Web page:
By Sandy Davis
Harkening back to the film days of “Saving Private Ryan” and “We Were Soldiers,” Mel Gibson’s “Hacksaw Ridge” is an attempt to fuse the violence of the blood-soaked Second World War with the home-grown convictions of faith and peace. “Hacksaw Ridge” follows the true story of World War II hero, Desmond Doss (Andrew Garfield), the first conscientious objector to be awarded a medal of honor. In Okinawa, Japan, Private Doss is credited with saving 75 soldiers in one of the bloodiest battles of the war. Despite the controversy surrounding Mel Gibson’s personal life, “Hacksaw Ridge” promises a moving tale as much at war with itself as its characters are with each other. At the very core of this film, “Hacksaw Ridge” strips away the viewers’ nuanced understanding of war-time glory to reveal a relatively unexplored understanding of heroic grandeur.
Born and raised in Lynchburg, VA, Desmond Doss’s life compellingly contrasts with the film’s picturesque images of the rolling Appalachian Mountains. Raised as a Seventh-Day Adventist, Doss struggles with the convictions held by his pious mother (Rachel Griffiths) and the abuse displayed by his traumatized father, an alcoholic, World War I veteran (Hugo Weaving). This violence in turn motivates Doss to become a peaceful and faithful man, much like his mother. A short time after the bombing of Pearl Harbor, Private Doss meets and falls in love with Dorothy (Teresa Palmer), a hospital nurse, while his brother Hal enlists in the army, much to the disappointment of their mother and father. Doss himself is soon following on his brother’s heels, enlisting himself as a conscientious objector as much for his moral as his patriotic convictions.
Doss’s troubles, however, only begin there. Soon after enlistment Doss moves away to begin basic training. When it is revealed that he will not touch a gun for his personal beliefs, things go from difficult to nearly impossible. Encouraged by Captain Glover (Sam Worthington) and the colorful Sgt. Howell (Vince Vaughn), soldiers and officers alike begin to berate and beat Doss for his convictions. What many of the soldiers see as an open defiance of the established order, commanding officers see as a virus which, when spread, will affect the morale of the soldiers around him. After a series of psychiatric interviews, Doss is eventually court martialed on the charges of refusing to obey the orders of a commanding officer. However, after Doss’s father makes a sweeping entrance into the proceedings, Private Doss is summarily legitimized as a conscientious objector and allowed to enter the war without any form of a combative weapon.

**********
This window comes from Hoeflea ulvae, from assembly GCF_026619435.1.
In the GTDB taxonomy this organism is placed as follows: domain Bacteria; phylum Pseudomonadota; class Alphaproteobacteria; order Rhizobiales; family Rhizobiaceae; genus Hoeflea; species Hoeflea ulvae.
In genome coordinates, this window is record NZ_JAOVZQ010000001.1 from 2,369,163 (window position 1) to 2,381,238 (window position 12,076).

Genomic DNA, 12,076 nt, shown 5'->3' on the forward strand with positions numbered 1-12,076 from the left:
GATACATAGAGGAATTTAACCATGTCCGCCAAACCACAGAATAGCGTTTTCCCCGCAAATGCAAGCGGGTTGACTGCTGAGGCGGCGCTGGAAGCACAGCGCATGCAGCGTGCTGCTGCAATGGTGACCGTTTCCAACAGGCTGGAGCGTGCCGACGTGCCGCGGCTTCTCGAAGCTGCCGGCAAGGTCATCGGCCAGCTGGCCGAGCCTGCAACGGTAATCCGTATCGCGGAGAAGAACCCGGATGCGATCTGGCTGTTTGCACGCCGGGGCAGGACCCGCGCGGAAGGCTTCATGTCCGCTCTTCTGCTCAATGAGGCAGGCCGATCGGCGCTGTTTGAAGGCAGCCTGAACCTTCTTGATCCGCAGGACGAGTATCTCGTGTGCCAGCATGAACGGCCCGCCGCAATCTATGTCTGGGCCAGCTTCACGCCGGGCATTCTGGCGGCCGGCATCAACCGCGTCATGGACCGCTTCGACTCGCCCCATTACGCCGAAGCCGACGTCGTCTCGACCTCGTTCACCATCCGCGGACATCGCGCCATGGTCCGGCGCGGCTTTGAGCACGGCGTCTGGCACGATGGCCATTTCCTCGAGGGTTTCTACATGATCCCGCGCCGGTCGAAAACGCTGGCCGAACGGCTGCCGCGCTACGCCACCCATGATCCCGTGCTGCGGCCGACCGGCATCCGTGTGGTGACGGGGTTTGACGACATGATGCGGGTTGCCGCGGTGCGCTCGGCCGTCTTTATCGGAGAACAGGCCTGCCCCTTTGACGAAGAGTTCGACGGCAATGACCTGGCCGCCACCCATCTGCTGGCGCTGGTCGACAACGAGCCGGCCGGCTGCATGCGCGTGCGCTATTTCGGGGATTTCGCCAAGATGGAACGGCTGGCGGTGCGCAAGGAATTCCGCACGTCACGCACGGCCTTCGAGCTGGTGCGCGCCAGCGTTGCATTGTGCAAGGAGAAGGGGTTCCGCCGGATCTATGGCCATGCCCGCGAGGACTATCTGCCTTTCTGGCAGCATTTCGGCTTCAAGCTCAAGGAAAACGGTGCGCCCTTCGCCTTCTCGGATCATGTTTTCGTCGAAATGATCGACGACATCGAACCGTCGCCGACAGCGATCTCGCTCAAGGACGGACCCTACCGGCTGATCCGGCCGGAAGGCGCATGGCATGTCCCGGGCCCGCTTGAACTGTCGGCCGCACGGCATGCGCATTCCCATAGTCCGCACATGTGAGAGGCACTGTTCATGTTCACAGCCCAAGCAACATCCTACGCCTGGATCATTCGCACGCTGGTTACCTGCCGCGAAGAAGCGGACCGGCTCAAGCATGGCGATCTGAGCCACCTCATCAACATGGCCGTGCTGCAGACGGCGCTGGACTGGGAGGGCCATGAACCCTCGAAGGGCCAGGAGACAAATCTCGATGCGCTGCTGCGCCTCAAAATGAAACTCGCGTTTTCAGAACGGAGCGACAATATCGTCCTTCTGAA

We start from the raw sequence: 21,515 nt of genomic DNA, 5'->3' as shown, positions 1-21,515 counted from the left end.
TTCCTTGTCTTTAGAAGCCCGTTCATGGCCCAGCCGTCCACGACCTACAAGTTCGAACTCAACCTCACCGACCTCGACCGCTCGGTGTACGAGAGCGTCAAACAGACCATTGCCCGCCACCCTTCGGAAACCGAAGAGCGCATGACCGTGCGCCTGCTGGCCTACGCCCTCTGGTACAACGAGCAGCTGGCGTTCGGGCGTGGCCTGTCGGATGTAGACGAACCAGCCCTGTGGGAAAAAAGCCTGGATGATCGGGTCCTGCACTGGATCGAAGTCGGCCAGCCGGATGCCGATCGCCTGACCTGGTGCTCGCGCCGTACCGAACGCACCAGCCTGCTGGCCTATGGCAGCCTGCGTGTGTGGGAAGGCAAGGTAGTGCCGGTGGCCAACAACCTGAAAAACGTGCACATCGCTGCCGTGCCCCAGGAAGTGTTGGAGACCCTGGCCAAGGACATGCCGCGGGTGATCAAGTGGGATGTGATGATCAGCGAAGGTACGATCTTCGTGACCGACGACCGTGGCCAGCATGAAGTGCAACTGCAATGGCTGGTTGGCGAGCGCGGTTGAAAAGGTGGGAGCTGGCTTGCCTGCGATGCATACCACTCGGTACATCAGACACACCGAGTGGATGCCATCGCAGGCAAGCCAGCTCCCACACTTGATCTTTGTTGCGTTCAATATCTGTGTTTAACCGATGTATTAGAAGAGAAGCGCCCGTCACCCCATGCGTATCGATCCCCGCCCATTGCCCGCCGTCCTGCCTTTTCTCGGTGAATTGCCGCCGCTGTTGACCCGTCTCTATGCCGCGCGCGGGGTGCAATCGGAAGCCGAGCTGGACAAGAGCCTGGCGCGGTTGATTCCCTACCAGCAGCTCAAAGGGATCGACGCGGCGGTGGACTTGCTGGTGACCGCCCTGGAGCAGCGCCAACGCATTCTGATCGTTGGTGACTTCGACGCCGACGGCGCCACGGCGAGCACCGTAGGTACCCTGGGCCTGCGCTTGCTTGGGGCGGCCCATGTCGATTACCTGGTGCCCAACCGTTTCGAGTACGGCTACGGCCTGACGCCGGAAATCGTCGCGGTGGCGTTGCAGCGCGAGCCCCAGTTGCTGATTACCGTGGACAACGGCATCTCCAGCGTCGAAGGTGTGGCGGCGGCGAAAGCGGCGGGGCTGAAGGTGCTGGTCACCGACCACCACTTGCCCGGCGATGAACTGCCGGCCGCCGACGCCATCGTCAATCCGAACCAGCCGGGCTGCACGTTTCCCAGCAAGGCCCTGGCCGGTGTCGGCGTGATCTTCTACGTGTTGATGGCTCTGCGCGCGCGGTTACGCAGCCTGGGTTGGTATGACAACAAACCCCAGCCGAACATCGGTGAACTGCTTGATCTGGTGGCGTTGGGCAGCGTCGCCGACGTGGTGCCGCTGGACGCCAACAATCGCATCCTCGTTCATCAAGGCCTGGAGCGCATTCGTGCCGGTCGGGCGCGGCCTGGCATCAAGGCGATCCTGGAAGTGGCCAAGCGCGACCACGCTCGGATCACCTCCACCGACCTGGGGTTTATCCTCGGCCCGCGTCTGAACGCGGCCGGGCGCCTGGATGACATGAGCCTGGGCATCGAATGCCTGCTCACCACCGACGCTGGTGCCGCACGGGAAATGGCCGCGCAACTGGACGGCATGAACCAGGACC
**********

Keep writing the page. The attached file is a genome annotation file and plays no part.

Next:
Once able to join the battlefield, it becomes obvious that Hacksaw Ridge is the sight of utter devastation. Gibson’s ferocious and unrelenting style is not lost on viewers as images of mangled legs and bare bones saturate the screen in bloody chaos. Named for its imposing, monstrous geography, Hacksaw Ridge is the sight of one of the bloodiest battles of World War II. This fact alone fuels some of the most gruesome images of the film and Gibson spares no moment to envisage the sheer carnage of the war and destruction seen by Doss. However, the moment of the hour has arrived and it seems that Private Doss was put on the earth for such a moment as this. And in this moment, he makes a choice to return for the fallen men on the battlefield, even with no one there to protect him. Instead of retreating behind the ridge along with the rest of the United States battalion, Doss offers up a prayer of courage to the Lord Almighty and plunges into the thick of battle armed only with a satchel of morphine and a bible gifted to him by his wife, Dorothy. The film then becomes a montage of hiding, morphine-induced dragging and lowering until the final count weighs in at 75 rescued soldiers.
Nominated for six Academy Awards, including Best Picture and (well-deserved) Best Film Editing, “Hacksaw Ridge” is produced in the same style as many others films; however, it explores many moral and psychological facets not commonly associated with its genre. It is a film about war, yet it is not wholly a conflict between persons. More so, “Hacksaw Ridge” is a 21st century approach to an age-old moral dilemma: the ethics of killing. The film does less in exploring the tenets of nationalism and does much more in evoking moral pride at the thought of saving life in war, as opposed to taking it. This visually graphic portrayal of war offers up a stunning perception of conflict that still remains wholly at the margins of the ethical and psychological dilemmas of real-life trauma.